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Florida is famous for its sun and fun. Like every state, though, Florida has its quirks and legal flaws.
With a median unemployment rate of 4.9 percent, Florida is one of the top four states in the country for wage and hour violations and investigations. Florida's food and hospitality industry has been the subject of U.S. Department of Labor investigations involving restaurant workers being under-compensated.
Employment law covers a multitude of topics, including worker's compensation, workplace discrimination, vacation and overtime, unemployment benefits and more. Your employment dispute is often affected by federal, state and local laws simultaneously. Florida employment law attorneys are experienced with the delicacy and complexity of work-related cases and can help protect your rights.
One of the most common issues Florida workers face is receiving due compensation. Employers often illegally withhold or deduct a worker's wages for excuses like:
The Fair Labor Standards Act protects an employee's rights to the wages that are due for their time worked, regardless of any conflicts with an employer or an employer's personal code of ethics. Employers are required to comply with FLSA standards for wages, overtime, breaks and leave.
Another common issue workers encounter in Florida is discrimination, especially against older workers. Florida has the highest senior population (age 65 and up) in the U.S. and more seniors are working past the average retirement age. As a result, issues with age discrimination arise in regards to employment, termination and promotion have become a concern.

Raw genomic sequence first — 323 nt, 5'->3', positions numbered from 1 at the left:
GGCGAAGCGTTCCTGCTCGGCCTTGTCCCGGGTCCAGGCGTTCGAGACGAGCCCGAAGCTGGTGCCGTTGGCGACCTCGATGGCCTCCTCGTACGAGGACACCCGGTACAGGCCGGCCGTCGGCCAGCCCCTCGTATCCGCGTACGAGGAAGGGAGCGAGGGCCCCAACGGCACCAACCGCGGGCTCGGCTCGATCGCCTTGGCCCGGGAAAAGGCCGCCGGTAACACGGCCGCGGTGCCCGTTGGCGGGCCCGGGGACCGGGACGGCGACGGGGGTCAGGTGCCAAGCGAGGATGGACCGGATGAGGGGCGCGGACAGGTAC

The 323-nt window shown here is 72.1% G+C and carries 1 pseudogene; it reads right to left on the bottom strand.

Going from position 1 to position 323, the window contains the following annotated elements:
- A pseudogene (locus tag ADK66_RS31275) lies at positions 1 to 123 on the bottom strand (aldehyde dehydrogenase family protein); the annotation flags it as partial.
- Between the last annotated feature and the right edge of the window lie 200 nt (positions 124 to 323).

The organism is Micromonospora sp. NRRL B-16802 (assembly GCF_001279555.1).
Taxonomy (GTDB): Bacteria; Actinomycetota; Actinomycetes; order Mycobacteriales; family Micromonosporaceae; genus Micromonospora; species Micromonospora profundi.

Florida's minimum wage as of January 2017 is $8.10 per hour. Prior to 2017, Florida's minimum wage was $8.05. A previously failed ballot effort to raise Florida's minimum wage to $10 per hour is making another attempt for inclusion on the November 2018 ballot.
Losing your job can be rough, especially if it was sudden and unexpected. Thankfully, Florida's Reemployment Assistance Program extends a helping hand to qualified, recently unemployed workers to help cover some of the financial strain.
The program offers short-term unemployment benefits for workers who meet the following criteria:
Unemployment benefits are calculated using the sum of your total earnings from your highest-paid base period quarter, divided by 26. For instance, if your highest quarter's earnings in your base period was $6,280, your benefits would be about $241.50 per week ($6,280 ÷ 26 ≈ $241.50). You can earn up to a maximum of $275 per week for up to 26 weeks.
If you or a loved one is involved in an employment law dispute, it's in your best interests to consult with an attorney. Employment law is a broad, complicated legal area with federal and state laws at play. An experienced employment law attorney can help protect your legal rights.
Have you been discriminated against by a potential or current employer -- as a job applicant or current employee? To best protect your legal rights you should discuss your situation with an employment lawyer. Meet with a local employment attorney sooner rather than later to protect your rights.